My Work Is Not Yet Done: Three Tales of Corporate Horror by Thomas Ligotti containing “My Work Is Not Yet Done”, “I Have a Special Plan for the World”, and “The Nightmare Network” (2007): Frank Dominio is a team supervisor at a corporation called New Product. On his own initiative, he comes up with, well, a new product, and briefly presents his idea to his fellow supervisors and their boss, Richard (nicknamed “The Doctor” for initially unknown-to-Frank reasons).
And here Frank’s troubles begin in the lengthy titular novella.
Thomas Ligotti gets to be described as a unique voice in horror because he really is a unique voice in horror. He can be approximated by imagining some bizarre mash-up of two or three or four other writers (for the record, I’d go with Franz Kafka, Jorge Luis Borges, Clark Ashton Smith, and Roald Dahl) , but there’s no single writer who’s truly like him. He’s an American original, writer of some of the bleakest, bleakly funniest horror stories of the past thirty years.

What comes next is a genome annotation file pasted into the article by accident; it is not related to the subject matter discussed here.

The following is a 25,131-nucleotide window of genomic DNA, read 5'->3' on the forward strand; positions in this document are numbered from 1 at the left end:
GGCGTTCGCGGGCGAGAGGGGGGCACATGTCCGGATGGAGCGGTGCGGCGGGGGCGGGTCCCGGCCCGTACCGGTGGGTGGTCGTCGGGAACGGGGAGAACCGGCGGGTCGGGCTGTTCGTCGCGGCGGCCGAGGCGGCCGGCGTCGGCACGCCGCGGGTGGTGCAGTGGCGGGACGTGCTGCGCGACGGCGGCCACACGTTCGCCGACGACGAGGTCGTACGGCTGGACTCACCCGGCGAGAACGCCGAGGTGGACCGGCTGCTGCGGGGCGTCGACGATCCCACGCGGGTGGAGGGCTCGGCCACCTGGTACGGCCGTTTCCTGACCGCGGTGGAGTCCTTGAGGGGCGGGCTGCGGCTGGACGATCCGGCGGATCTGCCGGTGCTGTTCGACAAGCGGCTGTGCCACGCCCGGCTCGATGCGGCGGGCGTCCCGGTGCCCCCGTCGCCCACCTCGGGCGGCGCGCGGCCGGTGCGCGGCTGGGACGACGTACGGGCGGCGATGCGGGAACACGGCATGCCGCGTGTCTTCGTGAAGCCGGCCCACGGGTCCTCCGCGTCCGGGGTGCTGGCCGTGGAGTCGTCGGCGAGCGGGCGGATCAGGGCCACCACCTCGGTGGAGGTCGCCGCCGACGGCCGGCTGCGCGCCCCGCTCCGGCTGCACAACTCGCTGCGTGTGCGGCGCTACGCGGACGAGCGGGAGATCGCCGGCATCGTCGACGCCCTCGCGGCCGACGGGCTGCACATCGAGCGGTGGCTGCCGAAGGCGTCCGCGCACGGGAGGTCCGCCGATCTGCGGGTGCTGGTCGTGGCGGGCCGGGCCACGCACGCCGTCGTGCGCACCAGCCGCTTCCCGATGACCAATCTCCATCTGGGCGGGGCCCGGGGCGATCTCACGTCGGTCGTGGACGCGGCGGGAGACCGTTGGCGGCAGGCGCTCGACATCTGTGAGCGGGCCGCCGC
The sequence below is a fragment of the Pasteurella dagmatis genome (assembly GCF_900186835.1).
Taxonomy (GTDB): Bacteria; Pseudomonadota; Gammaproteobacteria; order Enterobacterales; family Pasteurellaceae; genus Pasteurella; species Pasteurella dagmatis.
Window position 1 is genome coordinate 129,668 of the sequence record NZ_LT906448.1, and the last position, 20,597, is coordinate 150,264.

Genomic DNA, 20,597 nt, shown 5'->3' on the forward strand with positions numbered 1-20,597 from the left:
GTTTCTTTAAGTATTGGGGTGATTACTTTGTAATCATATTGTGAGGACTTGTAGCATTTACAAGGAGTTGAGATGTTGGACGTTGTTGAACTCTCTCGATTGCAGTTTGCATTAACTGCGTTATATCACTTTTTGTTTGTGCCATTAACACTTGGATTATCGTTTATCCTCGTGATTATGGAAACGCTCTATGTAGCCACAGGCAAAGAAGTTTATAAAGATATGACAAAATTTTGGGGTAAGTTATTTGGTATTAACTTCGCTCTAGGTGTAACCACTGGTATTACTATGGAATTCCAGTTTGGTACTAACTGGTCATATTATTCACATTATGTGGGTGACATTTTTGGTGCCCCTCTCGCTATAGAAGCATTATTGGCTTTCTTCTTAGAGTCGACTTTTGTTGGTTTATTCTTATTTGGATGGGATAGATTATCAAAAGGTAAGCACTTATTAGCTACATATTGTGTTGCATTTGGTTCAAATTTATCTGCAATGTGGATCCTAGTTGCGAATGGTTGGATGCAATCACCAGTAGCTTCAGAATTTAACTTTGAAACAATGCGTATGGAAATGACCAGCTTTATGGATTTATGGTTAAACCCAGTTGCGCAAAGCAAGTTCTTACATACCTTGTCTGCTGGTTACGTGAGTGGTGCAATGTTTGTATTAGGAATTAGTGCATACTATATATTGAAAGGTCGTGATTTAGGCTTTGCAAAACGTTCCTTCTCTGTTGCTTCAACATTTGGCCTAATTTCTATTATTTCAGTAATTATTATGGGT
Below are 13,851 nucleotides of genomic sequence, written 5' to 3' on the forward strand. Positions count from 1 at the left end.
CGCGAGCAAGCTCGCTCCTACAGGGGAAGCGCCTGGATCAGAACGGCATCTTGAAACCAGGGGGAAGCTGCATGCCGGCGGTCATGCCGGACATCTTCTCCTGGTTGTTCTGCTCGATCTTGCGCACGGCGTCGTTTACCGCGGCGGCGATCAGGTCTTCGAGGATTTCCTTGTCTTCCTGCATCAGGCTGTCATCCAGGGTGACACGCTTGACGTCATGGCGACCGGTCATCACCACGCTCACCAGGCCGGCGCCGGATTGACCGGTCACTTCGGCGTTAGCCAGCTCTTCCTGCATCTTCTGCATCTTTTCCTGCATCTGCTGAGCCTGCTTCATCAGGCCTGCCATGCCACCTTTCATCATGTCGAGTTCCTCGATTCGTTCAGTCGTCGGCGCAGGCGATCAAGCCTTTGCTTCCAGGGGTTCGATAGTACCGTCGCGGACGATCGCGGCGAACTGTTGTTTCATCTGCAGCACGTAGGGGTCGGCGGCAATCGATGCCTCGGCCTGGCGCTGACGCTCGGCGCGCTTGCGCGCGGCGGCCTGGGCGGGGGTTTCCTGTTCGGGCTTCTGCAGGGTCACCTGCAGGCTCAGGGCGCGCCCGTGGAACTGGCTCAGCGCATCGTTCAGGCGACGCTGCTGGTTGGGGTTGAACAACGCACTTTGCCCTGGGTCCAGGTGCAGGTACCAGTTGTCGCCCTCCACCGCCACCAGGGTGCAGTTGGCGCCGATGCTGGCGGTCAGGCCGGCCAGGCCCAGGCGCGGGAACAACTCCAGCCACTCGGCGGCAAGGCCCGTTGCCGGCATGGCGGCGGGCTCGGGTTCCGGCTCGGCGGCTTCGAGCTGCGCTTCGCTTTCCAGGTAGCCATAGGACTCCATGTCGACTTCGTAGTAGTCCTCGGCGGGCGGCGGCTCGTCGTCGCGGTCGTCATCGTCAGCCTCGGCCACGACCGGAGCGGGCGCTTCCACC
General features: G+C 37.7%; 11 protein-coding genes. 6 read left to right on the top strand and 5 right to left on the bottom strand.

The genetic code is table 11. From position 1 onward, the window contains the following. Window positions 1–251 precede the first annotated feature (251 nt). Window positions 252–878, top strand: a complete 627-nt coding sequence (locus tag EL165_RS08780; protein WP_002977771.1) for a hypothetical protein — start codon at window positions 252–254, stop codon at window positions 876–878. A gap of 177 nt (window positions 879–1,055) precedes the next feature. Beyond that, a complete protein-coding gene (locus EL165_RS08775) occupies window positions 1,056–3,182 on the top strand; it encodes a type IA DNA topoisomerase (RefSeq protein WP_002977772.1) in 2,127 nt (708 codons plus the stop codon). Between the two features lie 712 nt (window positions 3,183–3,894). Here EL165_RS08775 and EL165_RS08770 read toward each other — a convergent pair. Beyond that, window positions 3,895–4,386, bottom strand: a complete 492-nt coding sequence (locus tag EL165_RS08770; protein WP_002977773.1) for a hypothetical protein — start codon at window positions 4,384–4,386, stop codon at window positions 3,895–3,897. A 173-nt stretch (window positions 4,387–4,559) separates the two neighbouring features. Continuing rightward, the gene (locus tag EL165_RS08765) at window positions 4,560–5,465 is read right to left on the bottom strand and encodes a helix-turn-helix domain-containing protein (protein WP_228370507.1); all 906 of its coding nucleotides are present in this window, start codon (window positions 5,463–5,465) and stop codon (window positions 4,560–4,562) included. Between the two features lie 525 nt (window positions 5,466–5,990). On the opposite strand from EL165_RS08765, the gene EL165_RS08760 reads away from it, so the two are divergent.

His take on corporate horror is singular and tricky. The novella initially seems to exist in the realm of the workplace revenge fantasy, something we’ve all seen. But the means of Frank’s revenge are extraordinarily odd, and become odder as that revenge progresses. This is not Office Space With Ghosts.
People who’ve read other Ligotti stories may realize around the halfway mark that “My Work Is Not Yet Done” takes place in the same bleak universe as 1999’s “The Shadow, The Darkness.” One doesn’t need to know this to understand what’s going on, but it does deepen the experience as we plunge into the Magical Nihilism that is Ligotti’s dominant mode of discourse.
But the novella is also horribly funny, as are the two short stories that complete this triptych. Frank Dominio begins the novella with a bleak outlook on humanity in general and his co-workers in particular, and the events of the story show that bleakness to not be enough. The world is much worse than Dominio ever imagined. The revenge scenarios initially carry a certain grotesque zing, but they quickly lose their enjoyability for Frank as he realizes who and what he’s up against — or working for.
Ligotti’s fiction can truly unnerve one (as S.T. Joshi has observed), leading one to question the parameters of one’s own existence, and the meaning of existence itself. But it’s strangely, blackly refreshing because if one rejects the nihilistic cosmos of many of Ligotti’s stories, one finds one’s own cosmos to be that much more welcoming and benign by comparison. Highest recommendation.